$\lim \limits_{(x,y) \to (0,1)} \frac{x^2(y-1)^2}{x^2+(y-1)^2}$

trying all lines $y=mx+1$ and $x=0$ yields $0$

So, let's try this $0$ as a candidate of L.

$$|\frac{x^2(y-1)^2}{x^2+(y-1)^2}-0| = \frac{x^2(y-1)^2}{x^2+(y-1)^2} \leq \frac{x^2(y-1)^2}{x^2} = (y-1)^2$$

which goes to $0$ as $y \rightarrow 1$

Hence by the squeeze/sandwich theorem

$$\lim \limits_{(x,y) \to (0,1)} \frac{x^2(y-1)^2}{x^2+(y-1)^2} = 0$$

Would this be a complete answer?

  • $\begingroup$ Yes, it is correct. You just have to notice that $\frac{x^2(y-1)^2}{x^2+(1-y)^2}\leq (1-y)^2$ for all $(x,y)$ different of $(0,1)$. In your deduction you are assuming $x\neq 0$ because you are dividing by $x^2$. $\endgroup$ – Hugo C Botós Sep 20 '17 at 3:58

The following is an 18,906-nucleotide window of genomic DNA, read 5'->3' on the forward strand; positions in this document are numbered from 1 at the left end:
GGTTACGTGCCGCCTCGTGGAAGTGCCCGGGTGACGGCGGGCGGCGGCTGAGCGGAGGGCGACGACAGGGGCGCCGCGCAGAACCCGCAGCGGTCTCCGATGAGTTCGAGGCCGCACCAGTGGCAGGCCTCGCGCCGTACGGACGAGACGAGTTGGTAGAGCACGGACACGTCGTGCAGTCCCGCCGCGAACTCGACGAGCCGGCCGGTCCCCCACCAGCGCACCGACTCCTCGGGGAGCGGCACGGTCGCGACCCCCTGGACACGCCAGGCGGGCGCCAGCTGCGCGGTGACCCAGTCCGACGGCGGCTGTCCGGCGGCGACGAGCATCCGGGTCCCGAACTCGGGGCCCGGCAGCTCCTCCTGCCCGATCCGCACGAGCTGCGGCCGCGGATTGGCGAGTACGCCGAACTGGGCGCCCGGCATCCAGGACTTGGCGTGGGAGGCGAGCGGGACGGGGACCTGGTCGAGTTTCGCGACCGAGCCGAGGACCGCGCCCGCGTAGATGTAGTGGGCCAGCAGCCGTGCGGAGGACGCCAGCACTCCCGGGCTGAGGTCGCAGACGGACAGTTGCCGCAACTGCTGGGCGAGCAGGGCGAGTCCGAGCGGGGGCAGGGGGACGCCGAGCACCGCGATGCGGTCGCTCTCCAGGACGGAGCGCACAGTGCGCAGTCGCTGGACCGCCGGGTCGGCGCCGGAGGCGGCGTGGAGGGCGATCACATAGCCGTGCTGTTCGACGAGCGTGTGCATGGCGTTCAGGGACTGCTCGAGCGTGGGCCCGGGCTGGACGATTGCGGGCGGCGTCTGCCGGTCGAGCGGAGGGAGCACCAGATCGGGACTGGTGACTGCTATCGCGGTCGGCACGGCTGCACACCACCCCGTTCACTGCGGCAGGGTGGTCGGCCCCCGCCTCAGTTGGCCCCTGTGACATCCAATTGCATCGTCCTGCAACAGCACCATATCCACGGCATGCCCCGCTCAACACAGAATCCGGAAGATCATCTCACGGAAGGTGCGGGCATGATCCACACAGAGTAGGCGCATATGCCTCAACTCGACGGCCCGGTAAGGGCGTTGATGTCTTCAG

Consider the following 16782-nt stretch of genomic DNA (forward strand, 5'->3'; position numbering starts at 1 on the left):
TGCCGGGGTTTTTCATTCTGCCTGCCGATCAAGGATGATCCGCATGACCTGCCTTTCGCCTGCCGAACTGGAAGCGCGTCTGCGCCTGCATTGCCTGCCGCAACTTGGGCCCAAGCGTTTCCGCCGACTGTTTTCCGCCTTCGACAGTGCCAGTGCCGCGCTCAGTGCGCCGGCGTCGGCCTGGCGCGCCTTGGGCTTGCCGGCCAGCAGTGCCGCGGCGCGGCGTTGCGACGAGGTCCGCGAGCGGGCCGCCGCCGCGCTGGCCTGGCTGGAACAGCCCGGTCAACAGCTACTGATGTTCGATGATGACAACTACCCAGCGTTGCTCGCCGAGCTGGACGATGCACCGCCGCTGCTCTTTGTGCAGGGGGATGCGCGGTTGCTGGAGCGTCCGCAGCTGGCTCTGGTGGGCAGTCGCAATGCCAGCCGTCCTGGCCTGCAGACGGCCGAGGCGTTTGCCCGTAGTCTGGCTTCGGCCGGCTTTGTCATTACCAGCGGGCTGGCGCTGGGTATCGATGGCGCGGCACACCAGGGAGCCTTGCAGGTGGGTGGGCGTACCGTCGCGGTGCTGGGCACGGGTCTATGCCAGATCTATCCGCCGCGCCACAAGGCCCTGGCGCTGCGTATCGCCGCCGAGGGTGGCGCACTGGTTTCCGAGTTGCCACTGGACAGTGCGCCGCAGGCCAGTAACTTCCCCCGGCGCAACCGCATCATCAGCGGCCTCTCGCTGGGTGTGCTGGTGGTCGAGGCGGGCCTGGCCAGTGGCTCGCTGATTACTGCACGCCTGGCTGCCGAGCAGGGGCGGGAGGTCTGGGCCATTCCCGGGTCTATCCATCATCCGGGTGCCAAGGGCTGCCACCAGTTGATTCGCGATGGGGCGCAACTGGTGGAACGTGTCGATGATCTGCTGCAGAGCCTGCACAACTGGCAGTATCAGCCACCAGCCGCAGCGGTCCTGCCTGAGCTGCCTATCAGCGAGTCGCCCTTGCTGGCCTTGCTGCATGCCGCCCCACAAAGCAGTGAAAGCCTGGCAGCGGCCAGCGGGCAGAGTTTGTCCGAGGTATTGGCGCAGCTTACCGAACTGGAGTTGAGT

• $\begingroup$ Yes because we don't actually care what happens at (0,1) right? We just want to know what happens as x approaches 0. $\endgroup$ – bolt997 Sep 20 '17 at 4:03
  • $\begingroup$ Yes, we do not care about what happens at $(0,1)$, but you need to know that the inequality you used is well defined on $\mathbb R^2 \setminus \{(0,1)\}$. You verified the inequality for the points where $x\neq 0$ and the inequality works just fine when $x=0$ and $y \neq 1$. $\endgroup$ – Hugo C Botós Sep 20 '17 at 4:10

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